Thousands of Investors Denied Access to ETFs

Investors are wising up to the benefits of passive funds - but while private investors can buy ETFs and trackers online financial advisers are struggling to add ETFs to clients' portfolios

Emma Wall 18 June, 2015 | 4:23PM
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All this week we are running a Guide to Active and Passive Investing to help you, the investor, make smart choices for your portfolio.

 

 

 

 

Emma Wall: Hello and welcome to the Morningstar video, Ask the Expert. I am Emma Wall and I am here today with Senior Fund Analyst for Morningstar, Jose Garcia Zarate.

Hello, Jose.

Jose Garcia Zarate: Hello.

Wall: So we've been focused on active and passive investing this week and we are talking about how investors today can blend the two to get the best possible outcomes. And we all know about the benefits of passive funds, they are extremely cheap, they give you access to market, they won't ever underperform the market.

But even though we are aware of all these benefits, you have some information to say that we may have some barriers to entry investors may not be able to get access to the very ETFs that they wish to?

Zarate: This is particularly the case with IFAs here in the U.K., for example, most of the IFAs will use platforms in order to access their different investment funds and vehicles that they want to use within their portfolios.

And it is a constant complaint from the IFA Community that a lot of these platforms either they refuse to offer ETFs or they do so very limited and at very high trading costs, which of course negates the whole raison d'être of the ETF as a flexible intraday trading vehicle that you can use in your portfolio.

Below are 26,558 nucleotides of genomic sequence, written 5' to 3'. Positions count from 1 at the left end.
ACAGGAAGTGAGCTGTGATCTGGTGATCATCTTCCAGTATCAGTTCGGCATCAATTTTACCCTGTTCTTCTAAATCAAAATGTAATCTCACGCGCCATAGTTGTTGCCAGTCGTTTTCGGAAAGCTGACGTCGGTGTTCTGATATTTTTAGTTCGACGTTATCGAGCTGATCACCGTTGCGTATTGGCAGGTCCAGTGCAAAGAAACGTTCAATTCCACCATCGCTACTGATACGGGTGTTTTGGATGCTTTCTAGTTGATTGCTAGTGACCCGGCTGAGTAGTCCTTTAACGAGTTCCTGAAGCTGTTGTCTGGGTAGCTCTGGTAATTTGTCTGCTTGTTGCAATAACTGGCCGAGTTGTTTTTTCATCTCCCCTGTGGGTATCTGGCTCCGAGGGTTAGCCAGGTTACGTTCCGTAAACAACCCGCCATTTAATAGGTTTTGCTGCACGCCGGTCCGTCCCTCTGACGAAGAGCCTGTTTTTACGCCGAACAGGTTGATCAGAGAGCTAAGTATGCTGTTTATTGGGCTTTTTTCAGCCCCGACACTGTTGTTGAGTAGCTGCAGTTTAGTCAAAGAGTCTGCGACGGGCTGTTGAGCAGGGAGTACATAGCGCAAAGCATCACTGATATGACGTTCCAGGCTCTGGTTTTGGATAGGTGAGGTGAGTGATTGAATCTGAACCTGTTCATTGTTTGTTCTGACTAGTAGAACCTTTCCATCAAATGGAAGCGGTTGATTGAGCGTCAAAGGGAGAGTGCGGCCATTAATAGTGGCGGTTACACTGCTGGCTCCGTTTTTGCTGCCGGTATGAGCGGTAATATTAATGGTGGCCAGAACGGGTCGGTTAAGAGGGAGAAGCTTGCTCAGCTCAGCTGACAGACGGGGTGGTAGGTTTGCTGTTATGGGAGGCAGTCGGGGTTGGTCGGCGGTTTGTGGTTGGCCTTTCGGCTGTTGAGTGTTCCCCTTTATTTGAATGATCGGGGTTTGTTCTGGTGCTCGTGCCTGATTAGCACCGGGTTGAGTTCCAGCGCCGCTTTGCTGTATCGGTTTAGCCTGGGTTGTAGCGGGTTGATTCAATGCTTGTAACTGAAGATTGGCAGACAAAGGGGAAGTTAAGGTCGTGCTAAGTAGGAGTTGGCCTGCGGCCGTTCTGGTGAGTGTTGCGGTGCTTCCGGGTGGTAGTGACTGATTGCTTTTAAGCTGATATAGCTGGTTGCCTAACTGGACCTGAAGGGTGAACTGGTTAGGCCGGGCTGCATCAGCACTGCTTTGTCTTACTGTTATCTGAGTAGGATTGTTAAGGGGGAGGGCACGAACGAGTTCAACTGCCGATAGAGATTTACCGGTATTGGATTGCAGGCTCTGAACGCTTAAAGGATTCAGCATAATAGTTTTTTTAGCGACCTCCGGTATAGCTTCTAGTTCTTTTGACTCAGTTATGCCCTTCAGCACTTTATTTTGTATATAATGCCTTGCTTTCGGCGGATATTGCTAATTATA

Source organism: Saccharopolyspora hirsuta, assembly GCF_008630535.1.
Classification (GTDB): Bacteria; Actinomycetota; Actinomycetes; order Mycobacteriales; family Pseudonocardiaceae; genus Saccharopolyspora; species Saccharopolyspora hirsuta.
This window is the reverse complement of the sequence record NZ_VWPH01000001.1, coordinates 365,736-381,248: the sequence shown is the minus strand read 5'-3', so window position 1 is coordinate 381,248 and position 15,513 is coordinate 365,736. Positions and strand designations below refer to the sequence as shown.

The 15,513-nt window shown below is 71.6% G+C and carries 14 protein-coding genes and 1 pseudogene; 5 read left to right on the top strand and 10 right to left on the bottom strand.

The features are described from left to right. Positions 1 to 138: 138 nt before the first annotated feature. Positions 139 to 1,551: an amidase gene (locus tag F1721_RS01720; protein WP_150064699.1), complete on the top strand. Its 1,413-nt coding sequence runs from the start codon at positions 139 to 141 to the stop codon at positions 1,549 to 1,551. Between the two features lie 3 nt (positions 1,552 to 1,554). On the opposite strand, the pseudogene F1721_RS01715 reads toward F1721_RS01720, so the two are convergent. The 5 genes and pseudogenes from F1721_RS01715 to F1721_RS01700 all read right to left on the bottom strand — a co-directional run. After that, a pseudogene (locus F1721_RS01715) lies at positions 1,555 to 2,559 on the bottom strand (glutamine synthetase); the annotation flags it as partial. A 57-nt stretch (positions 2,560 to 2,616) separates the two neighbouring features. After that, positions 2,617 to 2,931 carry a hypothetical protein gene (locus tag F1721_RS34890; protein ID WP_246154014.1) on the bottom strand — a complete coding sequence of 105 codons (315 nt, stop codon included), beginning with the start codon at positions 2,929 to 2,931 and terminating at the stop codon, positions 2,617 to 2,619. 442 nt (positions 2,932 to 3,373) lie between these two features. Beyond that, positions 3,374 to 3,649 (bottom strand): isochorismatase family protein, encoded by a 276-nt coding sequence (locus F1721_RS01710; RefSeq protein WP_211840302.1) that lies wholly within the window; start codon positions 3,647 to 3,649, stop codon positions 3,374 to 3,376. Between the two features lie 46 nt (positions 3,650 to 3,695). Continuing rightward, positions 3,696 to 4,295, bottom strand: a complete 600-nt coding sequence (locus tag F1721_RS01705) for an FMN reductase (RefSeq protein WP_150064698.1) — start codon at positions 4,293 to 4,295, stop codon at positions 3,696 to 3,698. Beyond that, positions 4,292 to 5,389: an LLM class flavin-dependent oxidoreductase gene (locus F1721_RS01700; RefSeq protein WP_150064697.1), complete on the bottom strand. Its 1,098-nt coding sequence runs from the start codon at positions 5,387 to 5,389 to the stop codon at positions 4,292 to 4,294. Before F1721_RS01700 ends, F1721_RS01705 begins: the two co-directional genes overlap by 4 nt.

Wall: Absolutely. If you are looking to buy an ETF for just 7 basis points and someone then whacks a 100 basis points charge on the top, I mean, you may as well just go active. The whole point of passives is you are able to get these fantastically available, cheap products?

Zarate: Well, exactly. I mean, the thing is that the way the ETF is – it is a revolution in terms of investing, but of course it comes with some requirement. And that requirement is, obviously, to have the infrastructure in place to allow for the full benefits of these vehicles to be rolled out within a portfolio.

A lot of the platforms in the U.K. are still sort of like very much attached to the old way of doing things and they don't – sometimes they don't even have the infrastructure to deal with equity-like products, because at the end of the day ETFs when you talk about intraday trading we are talking about kind of like a stock-like feature and you really need to put into place the investments to allow for a good dealing desk – a good execution desk, an intraday trading facility. So that basically, in a way, a lot of the platforms are letting investors down, as you say.